(Ephesians, chapter 3, verse 15).

And a Godly home is a visual image of the spiritual relationship of Christ with his Church, as we learn from Ephesians, chapter 5, verse 21 and chapter 6, verse 4. It is a place to belong, to grow, to find love and acceptance, to feel secure, to make mistakes and be

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forgiven, a place to learn about relationships and right choices. When God's order is established in the home, His word honoured and obeyed, the family is strong. When the family is strong, the nation is strong. When the family life of a nation is under attack, the nation is weakened. Today in Britain the family has become a prime target for attack: it is visibly crumbling. The role of the family sits on the intersection between personal freedom and duty to others. Politicians talk about duty and responsibility, but are frightened to limit freedom.

There is a rising tide of juvenile stress and disorder throughout the western world which cannot be accounted for by poverty and unemployment alone. It is more likely to be due to a collapse of social bonds, with family break-up at its heart. Stable family life, whatever its down-side, generally remains the most dependable bulwark against the many uncertainties and insecurities of the modern world. Yet in Britain now there are whole communities where committed fatherhood is virtually unknown.

The tragedy is that all these children from such disrupted backgrounds want to "be there" for their own children when they themselves grow up, but have virtually no chance of breaking the cycle in which they are trapped. The collapse of the family means the erosion of those networks of trust, responsibility and commitment that make up civic society. If these values are not embodied in the family so that they become habits of heart and mind in individuals, there is little chance that these concepts will be applied in turn to the wider society.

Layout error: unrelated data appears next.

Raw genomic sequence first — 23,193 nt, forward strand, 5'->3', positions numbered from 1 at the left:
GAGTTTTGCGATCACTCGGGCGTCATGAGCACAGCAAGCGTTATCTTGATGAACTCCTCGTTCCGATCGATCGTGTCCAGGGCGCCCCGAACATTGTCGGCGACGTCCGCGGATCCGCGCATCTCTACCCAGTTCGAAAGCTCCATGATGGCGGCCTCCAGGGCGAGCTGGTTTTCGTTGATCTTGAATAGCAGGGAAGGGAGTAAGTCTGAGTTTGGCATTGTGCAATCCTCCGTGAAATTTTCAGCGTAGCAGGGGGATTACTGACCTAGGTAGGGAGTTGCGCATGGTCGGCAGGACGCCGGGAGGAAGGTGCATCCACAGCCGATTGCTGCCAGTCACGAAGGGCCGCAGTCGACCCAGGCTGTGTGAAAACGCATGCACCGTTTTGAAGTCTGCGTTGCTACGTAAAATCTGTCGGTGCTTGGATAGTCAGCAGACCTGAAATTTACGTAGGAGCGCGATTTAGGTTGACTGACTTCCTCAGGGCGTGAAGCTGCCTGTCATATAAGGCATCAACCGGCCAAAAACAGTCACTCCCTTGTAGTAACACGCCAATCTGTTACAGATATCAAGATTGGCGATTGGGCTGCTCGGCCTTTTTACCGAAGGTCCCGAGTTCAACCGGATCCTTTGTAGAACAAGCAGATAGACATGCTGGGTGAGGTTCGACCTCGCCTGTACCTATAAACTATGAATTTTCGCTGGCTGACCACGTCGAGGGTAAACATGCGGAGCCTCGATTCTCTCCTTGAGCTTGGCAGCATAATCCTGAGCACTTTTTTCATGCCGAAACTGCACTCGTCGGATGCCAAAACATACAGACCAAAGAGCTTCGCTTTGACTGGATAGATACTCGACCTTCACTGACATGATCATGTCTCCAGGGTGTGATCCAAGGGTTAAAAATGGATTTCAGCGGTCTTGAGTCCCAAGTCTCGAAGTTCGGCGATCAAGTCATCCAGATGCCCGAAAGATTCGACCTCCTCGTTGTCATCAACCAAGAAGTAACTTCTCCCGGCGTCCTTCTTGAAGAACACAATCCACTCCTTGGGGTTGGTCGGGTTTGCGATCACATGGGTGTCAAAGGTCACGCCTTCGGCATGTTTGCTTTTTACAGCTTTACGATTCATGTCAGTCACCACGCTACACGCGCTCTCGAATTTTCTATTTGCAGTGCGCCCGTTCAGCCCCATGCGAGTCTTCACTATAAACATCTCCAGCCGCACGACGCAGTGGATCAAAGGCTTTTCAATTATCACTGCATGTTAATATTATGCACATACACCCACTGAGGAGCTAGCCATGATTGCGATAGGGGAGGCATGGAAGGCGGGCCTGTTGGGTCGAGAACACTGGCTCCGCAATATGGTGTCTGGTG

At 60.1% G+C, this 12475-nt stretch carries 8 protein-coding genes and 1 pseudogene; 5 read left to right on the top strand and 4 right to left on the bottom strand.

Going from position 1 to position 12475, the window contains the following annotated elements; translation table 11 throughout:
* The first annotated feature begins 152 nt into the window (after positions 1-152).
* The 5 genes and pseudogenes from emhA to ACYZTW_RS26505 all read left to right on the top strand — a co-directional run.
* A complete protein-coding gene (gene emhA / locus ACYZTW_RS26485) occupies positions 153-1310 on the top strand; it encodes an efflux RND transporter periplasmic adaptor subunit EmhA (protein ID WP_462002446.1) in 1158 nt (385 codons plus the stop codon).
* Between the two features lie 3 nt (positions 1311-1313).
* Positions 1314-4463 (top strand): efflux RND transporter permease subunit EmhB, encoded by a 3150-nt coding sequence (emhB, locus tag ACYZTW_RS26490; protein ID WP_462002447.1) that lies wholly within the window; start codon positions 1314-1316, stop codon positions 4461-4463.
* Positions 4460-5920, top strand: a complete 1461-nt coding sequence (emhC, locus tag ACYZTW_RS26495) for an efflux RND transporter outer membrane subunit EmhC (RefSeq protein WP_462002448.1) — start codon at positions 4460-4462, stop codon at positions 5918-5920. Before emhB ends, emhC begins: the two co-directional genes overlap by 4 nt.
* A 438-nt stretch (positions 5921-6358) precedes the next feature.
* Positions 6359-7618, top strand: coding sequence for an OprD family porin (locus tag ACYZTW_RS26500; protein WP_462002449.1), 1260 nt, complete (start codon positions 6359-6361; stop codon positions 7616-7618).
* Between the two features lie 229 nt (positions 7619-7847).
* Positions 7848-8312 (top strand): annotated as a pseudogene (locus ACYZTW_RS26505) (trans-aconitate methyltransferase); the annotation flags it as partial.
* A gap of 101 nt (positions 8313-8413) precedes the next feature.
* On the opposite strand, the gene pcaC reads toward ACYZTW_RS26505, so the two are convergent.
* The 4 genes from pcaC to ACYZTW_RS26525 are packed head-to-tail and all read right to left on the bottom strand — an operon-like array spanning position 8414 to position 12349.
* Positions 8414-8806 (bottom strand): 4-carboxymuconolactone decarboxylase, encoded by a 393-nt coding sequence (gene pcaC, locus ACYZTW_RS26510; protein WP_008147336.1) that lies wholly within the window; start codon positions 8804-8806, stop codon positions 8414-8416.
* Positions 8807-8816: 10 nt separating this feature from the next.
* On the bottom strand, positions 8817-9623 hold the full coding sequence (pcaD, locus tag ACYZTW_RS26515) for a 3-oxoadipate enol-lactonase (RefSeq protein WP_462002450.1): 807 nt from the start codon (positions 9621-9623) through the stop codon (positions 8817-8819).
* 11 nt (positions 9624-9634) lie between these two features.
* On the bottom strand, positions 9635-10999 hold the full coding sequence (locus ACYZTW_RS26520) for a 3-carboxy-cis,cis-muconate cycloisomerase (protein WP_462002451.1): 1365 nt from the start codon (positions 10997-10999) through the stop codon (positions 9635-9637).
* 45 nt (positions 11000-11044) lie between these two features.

The key difficulty lies with the concept of commitment. Commitment is the undertaking that restricts one's freedom of action in the greater cause. But to the individualist any such restriction is, by definition, oppressive. Commitment, therefore, has been redefined as a negotiable commodity. The commitment of adults to each other or to their children lasts precisely as long as it is convenient. It is then redefined to reflect altered circumstances, and so the estranged parent purports to be as committed to the child as when that parent lived in the family. But this "arm's length" commitment by the parent, who may see the child only for a few awkward hours each Sunday, is not commitment at all.

For all its difficulties, marriage remains a near-universal aspiration. But it is fragile and, if it is to thrive, it must be buttressed through a concerted and conscious effort by law, economics and culture. Clearly, marriage and the stable family have been undermined by huge cultural pressures which must be beyond any one agency, such as the State, to reverse. But the state plays a significant part in helping to shape that culture. Religious leaders, too, have a crucial part to play and should display both practical and moral leadership. But government policy also plays a part in underpinning stable families. It must make marriage mean something again by supporting, promoting and giving it privilege over other relationships.

That can be done in a number of ways. Put simply, there should be incentives for behaviour which promotes pro-social outcomes, and corresponding disincentives